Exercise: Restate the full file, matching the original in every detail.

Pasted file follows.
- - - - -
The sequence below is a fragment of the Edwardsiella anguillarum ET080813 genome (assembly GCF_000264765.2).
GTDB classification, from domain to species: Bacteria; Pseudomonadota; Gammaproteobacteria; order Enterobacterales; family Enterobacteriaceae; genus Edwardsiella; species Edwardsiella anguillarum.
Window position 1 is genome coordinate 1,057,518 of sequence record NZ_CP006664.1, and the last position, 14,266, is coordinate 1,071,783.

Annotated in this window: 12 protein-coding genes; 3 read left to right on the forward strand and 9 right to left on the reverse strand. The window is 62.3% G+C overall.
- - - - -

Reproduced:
The sequence below is a fragment of the Edwardsiella anguillarum ET080813 genome (assembly GCF_000264765.2).
GTDB classification, from domain to species: Bacteria; Pseudomonadota; Gammaproteobacteria; order Enterobacterales; family Enterobacteriaceae; genus Edwardsiella; species Edwardsiella anguillarum.
Window position 1 is genome coordinate 1,057,518 of sequence record NZ_CP006664.1, and the last position, 14,266, is coordinate 1,071,783.

Annotated in this window: 12 protein-coding genes; 3 read left to right on the forward strand and 9 right to left on the reverse strand. The window is 62.3% G+C overall.